I Found Home Half a World Away

I Found Home Half a World Away

I am part Indonesian, part German; in other words, I am Eurasian.

I grew up in Singapore, living there for most of my life. I walked the same streets every other day, met the same friends out by the park and ate the same food at hawker centres as cravings hit. I became familiar and comfortable within the only country I ever knew. Singapore was my home.

I talked as the locals did, acted as the locals did, did life as the locals did. The very essence of Singapore is its “melting-pot culture” – one which came about thanks to the immigration of people from all over the world, one which made an amalgamation of lifestyles the norm, and one which greatly helped me assimilate into its way of life. Singapore is a great place for a person of mixed heritage to feel welcome and accepted. But as much as the country is home, I am only a permanent resident, with plans to return to either my father or mother’s birth country one day.

Growing up, my parents never really made a conscious effort to make sure their mother tongues were spoken within the household. English, the language that initially made it possible for them to communicate with each other all those years back, was preferred. The only time I would hear them speak their native languages were when they communicated with family and friends back home.

In addition to a lack of proficiency in either language, I also lacked in exposure to either country’s customs. I didn’t grow up in communities that embraced the strong cultures of Indonesia or Germany. I have never worn the traditional costumes, nor did I take part in any traditional celebrations. I also never joined any societies or clubs that allowed me to meet people in the same situation.

My upbringing, as much as I loved it, left me in a place where I could call myself neither this nor that; where I couldn’t say I belonged here, nor there.

Travelling is something I have always loved, but every visit to Germany brings back feelings of anxiety.

Machst du hier einen Urlaub (Are you coming here on holiday)?” the German immigration officers ask.

Entschuldigung, ich kann nicht gut Deutsch sprechen (Sorry, I can’t speak good German),” I sheepishly reply,

“But you’re from Germany – you have a German passport. You should be able to speak German,” comes the response, accompanied with a judgmental look.

Facing this, with no good reason for my language inadequacy, I remain silent, smile, and say a simple, “Danke (thank you),” before leaving.

I don’t blame anyone for judging me for the said language inadequacy – they have their reasons, and I have mine. Regardless, being treated this way does make me feel different and anything but at home.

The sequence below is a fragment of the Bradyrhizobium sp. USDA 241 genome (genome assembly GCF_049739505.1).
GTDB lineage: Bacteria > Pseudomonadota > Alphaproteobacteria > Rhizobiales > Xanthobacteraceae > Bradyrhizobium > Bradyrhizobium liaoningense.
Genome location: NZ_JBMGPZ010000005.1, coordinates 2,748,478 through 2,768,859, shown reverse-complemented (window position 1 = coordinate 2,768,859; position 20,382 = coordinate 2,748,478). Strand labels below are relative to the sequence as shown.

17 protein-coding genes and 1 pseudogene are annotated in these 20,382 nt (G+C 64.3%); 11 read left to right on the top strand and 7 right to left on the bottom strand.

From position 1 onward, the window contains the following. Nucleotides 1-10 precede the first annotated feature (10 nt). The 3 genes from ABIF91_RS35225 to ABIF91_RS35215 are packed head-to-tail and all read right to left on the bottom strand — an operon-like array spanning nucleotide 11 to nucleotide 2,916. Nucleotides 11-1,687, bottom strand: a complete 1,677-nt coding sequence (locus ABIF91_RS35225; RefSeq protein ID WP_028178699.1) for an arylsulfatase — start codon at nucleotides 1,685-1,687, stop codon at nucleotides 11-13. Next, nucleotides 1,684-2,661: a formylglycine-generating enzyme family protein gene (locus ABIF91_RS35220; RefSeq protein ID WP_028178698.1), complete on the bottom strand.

In Indonesia, I don’t get discriminated quite as much for my language abilities as I do for the way I look (read: fairer skin tone, Caucasian features). Strangers insult me in Indonesian without the knowledge that I can understand; I pay a different price to locals for general entrance fees because I am classified as a foreigner; neighbours take unwanted interest in me because they deem me different.

I moved to Melbourne last year for university and, being used to some form of discrimination and alienation in most places I visit, I half expected to experience the same there. Acknowledging the differences between Singapore and Australia’s cultures and lifestyles, I was convinced it would be harder to fit in. This preconceived notion was compounded by the fact that I was moving into a college dorm, where I would essentially plunge into the close proximity of students from all over the world.

To my surprise, this mingling panned out wonderfully. Four months in, and I already have a sense of belonging I’ve failed to ever experience, even in Singapore. Opportunities, challenges, education, triumphs, self-discovery, the honing of skills and pursuance of my passions have come naturally.

The openness of Melbourne’s culture allows for the freedom of speech, of expression, and to simply be – all within the constraints of the law of course. One can, for example, participate in political rallies to support causes that call out to them, or showcase their creative pieces in the many art shows being held.

As with anywhere else in the world, adjusting to life in Melbourne took a while, but it was not trying. There were no expectations of who I was supposed to be, how I had to speak or how I had to portray myself.

I felt liberated. The great openness, lack of judgements made and willing acceptance of the community around me made me feel comfortable with myself. Being surrounded by international friends in the same boat as I was buoyed my journey and helped me tide through the adjustment and adaptation phase. Strangers welcomed with open arms and friends reciprocated my efforts to maintain involvement in each other’s lives. They celebrated my victories with me and transformed into Aunt Agony when I faced rougher patches. They even brought me to meet their friends, just so I could further assimilate myself into their culture.

These little moments together led to my realisation that home does not need to be in your birth country, or your parents’ birth country, or some place you grew up in. Home is any place where you are able to spread my wings.

And for me? That’s now Melbourne. This is where I fly.

Photos provided by the author

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